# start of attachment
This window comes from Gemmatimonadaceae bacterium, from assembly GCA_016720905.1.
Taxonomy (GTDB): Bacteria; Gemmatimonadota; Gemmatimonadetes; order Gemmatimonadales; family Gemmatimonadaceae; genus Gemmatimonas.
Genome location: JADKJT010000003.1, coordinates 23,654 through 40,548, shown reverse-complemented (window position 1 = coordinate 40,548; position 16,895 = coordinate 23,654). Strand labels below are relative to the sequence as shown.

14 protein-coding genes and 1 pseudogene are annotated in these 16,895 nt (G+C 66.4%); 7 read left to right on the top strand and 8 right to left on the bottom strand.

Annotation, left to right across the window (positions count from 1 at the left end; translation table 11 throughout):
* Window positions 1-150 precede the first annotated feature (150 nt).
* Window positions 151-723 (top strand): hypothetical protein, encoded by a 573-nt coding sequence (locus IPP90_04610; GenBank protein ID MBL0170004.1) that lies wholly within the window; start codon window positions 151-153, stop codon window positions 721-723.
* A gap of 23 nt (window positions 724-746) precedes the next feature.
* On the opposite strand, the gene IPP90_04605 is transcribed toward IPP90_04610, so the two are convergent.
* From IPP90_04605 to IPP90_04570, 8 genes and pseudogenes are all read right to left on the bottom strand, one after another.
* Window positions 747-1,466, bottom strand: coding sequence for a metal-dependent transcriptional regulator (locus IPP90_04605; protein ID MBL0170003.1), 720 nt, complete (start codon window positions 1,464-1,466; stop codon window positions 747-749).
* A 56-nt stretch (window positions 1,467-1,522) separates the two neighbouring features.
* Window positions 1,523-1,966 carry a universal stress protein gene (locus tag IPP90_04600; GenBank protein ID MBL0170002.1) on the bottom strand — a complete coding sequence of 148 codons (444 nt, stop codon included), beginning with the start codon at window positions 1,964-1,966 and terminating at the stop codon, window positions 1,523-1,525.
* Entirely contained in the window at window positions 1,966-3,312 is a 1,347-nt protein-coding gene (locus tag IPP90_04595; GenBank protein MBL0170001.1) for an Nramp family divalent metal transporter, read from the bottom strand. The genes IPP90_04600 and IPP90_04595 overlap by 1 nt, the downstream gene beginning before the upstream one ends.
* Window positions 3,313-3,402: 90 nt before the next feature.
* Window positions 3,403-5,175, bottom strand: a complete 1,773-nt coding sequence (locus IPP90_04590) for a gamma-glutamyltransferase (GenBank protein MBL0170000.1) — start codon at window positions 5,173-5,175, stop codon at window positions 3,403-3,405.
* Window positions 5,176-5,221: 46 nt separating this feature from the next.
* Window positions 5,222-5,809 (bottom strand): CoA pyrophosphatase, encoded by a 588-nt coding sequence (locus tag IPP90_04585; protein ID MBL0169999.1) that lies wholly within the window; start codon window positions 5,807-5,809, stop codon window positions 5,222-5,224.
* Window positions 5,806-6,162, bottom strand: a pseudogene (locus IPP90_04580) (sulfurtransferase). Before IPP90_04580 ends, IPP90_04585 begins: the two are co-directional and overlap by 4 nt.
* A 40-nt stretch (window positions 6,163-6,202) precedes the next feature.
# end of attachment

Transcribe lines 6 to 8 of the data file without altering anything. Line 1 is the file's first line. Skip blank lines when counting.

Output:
* Window positions 1-150 precede the first annotated feature (150 nt).
* Window positions 151-723 (top strand): hypothetical protein, encoded by a 573-nt coding sequence (locus IPP90_04610; GenBank protein ID MBL0170004.1) that lies wholly within the window; start codon window positions 151-153, stop codon window positions 721-723.
* A gap of 23 nt (window positions 724-746) precedes the next feature.